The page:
Advisor

Dodds, Lara

Committee Member

Claggett, Shalyn

Committee Member

Anderson, Thomas

Date of Degree

5-1-2018

Document Type

Graduate Thesis - Open Access

Major

English

Degree Name

Master of Arts

College

College of Arts and Sciences

Department

Department of English

Abstract

Hester Pulter’s (1605-1678) work was discovered in 1996 in the Brotherton Library at the University of Leeds. Pulter composed her poetry in the 1640s-1650s, but her works were not compiled until the 1660s. Overall, her manuscript contains one hundred and twenty poems and emblems in addition to an unfinished prose romance. Pulter recalls her personal life in her poems, and the collection includes her elegiac and lyrical poems on different topics such as politics, religion, childbirth, and the death of her children. In her elegiac poetry, Pulter explores of the experience of childbirth and sickness through a set of conventional Christian ideas about death. However, Pulter’s elegiac poetry also breaks away from Christian conventions, often through the use of astronomical imagery. In this thesis, I argue that Pulter’s grief and consolation strategies sometimes differ from her contemporaries; however, she eventually finds consolation using imagery drawn from her knowledge of the new astronomy, allowing her to reconstruct her identity. Through comparing Pulter with her contemporaries such as George Herber, Katherine Philips, and John Donne, Pulter’s poetry, which has been unstudied until recently, provides an example of a woman writer who is familiar with the seventeenth century poetical conventions; however, she is able to alter them to what is relevant to her condition.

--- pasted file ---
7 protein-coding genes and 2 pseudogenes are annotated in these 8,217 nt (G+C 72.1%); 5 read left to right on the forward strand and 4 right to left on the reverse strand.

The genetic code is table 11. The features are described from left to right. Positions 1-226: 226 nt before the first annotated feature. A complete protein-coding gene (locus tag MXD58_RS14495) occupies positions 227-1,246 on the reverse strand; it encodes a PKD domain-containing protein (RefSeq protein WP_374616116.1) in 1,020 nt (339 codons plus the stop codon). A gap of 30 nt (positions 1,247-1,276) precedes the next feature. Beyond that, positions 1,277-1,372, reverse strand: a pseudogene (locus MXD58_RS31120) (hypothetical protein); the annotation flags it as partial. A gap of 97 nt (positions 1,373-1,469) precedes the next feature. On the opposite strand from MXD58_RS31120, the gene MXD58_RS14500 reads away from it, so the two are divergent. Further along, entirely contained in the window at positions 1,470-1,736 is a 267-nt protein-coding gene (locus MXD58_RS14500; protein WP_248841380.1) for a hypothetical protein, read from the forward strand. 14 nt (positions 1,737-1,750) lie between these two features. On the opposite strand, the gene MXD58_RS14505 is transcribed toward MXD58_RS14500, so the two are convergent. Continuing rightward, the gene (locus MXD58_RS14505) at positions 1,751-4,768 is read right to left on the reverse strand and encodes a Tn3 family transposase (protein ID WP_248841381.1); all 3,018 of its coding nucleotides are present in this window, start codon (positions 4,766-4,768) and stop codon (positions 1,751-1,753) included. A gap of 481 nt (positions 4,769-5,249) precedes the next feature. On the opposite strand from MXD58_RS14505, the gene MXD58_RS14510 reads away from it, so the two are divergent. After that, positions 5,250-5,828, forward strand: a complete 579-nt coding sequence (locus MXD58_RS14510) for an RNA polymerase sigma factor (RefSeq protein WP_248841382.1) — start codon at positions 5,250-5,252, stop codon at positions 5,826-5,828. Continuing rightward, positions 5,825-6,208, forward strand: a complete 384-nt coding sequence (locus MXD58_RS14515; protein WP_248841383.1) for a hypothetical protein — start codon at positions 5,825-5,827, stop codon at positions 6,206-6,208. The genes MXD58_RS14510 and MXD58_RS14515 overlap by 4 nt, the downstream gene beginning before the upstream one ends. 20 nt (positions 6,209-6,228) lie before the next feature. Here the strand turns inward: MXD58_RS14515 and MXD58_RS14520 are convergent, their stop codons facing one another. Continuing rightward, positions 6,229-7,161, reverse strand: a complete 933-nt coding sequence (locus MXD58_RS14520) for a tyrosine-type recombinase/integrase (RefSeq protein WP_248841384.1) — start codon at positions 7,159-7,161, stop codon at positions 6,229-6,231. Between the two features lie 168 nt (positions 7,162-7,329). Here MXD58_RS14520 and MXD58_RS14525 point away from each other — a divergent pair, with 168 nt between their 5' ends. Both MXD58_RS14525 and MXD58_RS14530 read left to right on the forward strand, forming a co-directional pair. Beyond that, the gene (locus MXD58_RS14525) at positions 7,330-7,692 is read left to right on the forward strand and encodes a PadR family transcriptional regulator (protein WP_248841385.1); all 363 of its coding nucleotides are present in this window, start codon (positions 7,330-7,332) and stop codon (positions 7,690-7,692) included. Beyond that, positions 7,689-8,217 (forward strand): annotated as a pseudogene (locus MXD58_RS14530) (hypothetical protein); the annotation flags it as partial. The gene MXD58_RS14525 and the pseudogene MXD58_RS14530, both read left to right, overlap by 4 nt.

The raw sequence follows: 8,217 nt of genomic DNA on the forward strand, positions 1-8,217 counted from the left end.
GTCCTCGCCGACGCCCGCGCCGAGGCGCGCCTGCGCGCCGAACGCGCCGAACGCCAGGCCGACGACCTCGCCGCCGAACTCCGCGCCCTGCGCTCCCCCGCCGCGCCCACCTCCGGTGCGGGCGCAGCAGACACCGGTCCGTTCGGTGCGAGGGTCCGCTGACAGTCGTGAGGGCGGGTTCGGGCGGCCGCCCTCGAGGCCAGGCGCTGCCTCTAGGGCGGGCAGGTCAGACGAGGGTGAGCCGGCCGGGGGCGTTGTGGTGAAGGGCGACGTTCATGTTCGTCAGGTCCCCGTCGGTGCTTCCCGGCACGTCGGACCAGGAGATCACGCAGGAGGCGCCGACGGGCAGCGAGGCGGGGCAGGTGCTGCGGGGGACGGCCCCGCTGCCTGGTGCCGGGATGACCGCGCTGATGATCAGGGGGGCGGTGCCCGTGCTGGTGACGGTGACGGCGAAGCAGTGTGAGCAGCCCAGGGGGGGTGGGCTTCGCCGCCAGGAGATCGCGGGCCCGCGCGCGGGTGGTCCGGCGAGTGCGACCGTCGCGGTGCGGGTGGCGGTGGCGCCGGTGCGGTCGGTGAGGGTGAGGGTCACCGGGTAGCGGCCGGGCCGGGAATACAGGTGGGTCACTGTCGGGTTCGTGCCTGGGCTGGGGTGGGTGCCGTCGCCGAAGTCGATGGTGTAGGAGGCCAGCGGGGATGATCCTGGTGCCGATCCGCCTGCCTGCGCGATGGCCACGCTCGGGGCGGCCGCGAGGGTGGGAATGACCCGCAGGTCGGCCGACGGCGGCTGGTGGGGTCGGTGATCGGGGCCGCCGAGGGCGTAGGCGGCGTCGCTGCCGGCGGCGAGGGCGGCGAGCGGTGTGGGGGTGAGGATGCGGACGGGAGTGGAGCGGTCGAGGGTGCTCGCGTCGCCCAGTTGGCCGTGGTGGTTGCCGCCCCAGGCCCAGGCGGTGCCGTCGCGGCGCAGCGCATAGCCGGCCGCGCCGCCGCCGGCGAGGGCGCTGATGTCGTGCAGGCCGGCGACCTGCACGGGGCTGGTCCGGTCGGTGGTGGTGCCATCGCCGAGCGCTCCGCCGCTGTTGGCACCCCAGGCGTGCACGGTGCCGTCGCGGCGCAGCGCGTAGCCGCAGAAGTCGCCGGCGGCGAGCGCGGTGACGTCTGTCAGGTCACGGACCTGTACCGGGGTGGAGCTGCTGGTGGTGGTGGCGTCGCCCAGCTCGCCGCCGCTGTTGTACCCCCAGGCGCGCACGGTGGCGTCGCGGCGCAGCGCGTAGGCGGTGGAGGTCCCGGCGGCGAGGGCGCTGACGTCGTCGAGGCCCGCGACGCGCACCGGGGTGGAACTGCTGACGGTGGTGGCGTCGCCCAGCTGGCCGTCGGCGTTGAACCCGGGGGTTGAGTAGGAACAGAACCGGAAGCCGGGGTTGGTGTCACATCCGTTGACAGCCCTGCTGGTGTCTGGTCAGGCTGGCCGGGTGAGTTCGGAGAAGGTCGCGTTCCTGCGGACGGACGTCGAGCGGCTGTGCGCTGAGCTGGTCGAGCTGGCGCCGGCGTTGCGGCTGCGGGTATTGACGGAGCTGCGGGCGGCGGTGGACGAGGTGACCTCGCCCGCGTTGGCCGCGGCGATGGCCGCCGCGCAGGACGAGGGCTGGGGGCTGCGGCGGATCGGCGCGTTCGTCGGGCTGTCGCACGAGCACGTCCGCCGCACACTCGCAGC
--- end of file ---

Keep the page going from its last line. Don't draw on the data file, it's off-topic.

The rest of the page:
URI

https://hdl.handle.net/11668/17591

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